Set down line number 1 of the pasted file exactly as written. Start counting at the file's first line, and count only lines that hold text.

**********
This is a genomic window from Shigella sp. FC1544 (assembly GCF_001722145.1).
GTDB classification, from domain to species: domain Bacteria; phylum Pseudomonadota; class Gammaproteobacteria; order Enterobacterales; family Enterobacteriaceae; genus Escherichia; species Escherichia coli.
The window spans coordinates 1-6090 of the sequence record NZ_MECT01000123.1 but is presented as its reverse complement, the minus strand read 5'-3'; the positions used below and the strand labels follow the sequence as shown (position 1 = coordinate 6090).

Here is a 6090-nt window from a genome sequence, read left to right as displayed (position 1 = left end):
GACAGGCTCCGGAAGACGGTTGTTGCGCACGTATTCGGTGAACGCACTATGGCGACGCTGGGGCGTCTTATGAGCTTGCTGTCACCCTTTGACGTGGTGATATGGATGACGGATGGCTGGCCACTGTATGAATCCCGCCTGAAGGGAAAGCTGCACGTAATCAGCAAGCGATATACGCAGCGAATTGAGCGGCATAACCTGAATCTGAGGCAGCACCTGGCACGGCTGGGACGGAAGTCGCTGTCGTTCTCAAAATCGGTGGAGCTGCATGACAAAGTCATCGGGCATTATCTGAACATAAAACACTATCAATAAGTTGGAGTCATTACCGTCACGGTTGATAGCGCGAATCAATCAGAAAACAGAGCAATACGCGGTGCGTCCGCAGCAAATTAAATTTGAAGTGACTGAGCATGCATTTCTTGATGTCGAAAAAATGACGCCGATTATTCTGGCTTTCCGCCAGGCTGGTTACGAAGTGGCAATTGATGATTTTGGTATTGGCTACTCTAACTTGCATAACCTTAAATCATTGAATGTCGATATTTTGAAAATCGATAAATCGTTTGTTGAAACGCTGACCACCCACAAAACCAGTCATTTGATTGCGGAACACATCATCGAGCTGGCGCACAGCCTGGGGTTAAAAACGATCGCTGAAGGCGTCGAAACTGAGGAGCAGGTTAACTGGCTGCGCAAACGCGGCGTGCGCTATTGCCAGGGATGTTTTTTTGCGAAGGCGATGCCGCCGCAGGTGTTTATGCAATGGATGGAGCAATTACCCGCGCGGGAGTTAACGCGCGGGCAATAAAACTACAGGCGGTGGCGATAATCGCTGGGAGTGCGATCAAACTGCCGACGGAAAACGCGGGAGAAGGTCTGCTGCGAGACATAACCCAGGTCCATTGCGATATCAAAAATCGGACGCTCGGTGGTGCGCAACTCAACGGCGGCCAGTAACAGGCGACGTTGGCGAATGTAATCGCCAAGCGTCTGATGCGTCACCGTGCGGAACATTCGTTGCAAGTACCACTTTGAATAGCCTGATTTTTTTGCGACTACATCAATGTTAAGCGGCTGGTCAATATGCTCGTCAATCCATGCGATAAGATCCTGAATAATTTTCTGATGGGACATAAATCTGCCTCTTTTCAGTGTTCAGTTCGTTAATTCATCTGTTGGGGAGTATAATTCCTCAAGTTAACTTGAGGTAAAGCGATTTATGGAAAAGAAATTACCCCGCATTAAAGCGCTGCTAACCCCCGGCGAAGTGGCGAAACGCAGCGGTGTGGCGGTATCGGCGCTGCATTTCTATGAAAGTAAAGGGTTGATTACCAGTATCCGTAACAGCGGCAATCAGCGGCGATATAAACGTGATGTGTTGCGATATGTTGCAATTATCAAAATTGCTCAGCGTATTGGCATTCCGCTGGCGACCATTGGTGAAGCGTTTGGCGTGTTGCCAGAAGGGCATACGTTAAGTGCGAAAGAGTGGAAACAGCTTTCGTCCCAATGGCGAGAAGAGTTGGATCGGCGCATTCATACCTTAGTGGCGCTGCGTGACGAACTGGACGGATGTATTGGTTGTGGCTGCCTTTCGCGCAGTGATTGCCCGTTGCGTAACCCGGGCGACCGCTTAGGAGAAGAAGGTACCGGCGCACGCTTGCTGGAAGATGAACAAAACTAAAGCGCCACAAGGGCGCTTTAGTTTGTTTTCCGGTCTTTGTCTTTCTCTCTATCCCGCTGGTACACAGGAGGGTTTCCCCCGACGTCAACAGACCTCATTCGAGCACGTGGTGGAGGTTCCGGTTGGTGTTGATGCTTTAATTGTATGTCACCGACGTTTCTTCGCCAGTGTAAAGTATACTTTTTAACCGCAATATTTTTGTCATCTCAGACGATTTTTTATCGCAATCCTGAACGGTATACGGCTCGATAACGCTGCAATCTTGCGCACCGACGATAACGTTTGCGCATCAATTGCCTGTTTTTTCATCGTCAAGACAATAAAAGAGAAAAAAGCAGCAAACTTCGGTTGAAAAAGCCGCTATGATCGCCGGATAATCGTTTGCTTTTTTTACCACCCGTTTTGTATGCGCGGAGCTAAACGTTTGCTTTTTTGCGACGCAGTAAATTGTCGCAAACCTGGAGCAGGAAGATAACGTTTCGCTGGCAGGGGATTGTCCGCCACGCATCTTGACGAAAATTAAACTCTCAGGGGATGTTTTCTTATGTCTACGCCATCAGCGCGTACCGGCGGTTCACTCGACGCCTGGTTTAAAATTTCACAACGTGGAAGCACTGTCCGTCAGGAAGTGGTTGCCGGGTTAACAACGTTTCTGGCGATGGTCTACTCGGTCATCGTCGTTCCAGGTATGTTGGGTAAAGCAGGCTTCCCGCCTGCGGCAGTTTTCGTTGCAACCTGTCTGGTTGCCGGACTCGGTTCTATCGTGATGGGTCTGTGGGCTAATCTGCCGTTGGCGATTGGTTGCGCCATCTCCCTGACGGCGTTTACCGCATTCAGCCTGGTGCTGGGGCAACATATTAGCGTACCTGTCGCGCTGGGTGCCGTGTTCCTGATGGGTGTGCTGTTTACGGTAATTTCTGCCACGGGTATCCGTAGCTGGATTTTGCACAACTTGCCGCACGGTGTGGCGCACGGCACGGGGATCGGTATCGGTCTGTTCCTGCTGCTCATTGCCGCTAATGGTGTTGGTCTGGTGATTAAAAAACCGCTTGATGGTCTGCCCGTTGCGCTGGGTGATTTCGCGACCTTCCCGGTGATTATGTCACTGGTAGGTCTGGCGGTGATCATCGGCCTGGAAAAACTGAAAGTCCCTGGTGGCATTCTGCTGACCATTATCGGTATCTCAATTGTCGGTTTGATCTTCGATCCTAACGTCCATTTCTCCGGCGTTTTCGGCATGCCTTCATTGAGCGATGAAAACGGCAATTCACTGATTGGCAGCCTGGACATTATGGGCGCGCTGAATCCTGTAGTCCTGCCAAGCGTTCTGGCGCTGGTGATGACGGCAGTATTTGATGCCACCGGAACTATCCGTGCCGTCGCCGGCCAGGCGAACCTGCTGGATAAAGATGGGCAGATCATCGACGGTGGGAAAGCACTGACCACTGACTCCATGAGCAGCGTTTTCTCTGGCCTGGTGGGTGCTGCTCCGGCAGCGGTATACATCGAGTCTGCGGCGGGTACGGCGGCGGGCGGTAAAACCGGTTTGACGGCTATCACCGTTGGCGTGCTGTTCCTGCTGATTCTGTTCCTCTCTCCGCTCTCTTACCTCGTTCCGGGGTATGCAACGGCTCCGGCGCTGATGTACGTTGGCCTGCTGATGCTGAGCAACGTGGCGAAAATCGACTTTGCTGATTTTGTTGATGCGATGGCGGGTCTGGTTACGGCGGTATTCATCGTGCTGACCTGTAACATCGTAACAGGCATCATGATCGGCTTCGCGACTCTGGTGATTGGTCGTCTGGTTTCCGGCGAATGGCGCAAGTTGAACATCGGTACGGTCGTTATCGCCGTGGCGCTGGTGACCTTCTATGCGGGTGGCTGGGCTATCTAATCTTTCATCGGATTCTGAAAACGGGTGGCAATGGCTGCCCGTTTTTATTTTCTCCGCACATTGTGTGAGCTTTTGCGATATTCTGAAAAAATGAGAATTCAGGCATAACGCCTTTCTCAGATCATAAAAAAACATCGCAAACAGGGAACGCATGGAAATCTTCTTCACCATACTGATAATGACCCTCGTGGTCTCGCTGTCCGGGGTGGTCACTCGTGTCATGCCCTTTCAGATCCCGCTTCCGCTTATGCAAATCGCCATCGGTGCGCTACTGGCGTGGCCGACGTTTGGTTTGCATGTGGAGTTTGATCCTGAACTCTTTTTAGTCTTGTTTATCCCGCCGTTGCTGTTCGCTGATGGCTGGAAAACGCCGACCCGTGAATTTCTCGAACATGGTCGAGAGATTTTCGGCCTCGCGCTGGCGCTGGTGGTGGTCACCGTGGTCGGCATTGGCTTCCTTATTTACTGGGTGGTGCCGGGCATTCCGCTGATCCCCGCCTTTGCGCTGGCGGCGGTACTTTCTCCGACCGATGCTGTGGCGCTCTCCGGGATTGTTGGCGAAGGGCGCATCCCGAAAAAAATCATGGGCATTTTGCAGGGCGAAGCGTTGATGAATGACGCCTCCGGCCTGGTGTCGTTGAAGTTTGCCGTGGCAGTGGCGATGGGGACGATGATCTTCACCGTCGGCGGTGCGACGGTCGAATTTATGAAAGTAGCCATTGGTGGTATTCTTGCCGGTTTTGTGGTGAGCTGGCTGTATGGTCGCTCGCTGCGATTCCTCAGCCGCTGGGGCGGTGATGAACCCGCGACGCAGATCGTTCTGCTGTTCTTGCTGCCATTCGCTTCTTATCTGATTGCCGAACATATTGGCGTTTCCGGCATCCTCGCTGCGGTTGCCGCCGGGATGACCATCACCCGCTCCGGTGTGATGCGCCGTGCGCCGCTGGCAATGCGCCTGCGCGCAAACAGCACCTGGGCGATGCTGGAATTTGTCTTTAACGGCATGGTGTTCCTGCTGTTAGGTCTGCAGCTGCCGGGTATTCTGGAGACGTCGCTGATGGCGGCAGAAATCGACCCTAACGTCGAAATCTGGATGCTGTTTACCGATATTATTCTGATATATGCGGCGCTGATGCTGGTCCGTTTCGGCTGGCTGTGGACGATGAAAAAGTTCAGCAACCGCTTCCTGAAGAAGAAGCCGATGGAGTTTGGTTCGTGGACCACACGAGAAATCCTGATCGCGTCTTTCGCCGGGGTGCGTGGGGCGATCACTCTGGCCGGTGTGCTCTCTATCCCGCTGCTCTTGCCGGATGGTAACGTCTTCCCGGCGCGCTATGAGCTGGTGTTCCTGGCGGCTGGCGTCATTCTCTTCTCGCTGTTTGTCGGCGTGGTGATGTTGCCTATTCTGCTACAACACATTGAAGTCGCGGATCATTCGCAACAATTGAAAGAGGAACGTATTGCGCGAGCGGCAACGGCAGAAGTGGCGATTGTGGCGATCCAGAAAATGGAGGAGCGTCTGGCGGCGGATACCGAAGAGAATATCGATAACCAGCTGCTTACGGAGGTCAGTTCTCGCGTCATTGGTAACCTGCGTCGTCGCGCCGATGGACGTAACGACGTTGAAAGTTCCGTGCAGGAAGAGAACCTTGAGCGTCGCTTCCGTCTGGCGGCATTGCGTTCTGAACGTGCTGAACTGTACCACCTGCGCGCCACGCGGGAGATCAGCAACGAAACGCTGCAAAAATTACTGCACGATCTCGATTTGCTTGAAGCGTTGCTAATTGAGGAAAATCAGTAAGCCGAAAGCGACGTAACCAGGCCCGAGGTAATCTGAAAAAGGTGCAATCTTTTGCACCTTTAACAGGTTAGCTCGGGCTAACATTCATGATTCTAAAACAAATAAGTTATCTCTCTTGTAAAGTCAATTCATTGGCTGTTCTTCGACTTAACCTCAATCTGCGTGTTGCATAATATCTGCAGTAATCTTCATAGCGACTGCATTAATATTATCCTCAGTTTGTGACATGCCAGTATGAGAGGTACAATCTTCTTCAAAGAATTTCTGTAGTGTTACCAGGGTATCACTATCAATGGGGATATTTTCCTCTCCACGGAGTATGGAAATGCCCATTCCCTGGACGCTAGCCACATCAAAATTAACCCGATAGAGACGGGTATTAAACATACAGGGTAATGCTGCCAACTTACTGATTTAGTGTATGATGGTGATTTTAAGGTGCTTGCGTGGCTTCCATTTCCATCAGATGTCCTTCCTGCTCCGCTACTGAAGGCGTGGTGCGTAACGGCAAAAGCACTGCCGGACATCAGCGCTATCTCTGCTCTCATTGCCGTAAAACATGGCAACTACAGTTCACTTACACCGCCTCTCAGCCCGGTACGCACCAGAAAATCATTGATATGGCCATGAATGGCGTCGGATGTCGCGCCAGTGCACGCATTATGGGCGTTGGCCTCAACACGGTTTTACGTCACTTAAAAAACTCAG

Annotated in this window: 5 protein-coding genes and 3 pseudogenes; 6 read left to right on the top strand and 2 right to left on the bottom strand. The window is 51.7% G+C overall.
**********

This is a genomic window from Shigella sp. FC1544 (assembly GCF_001722145.1).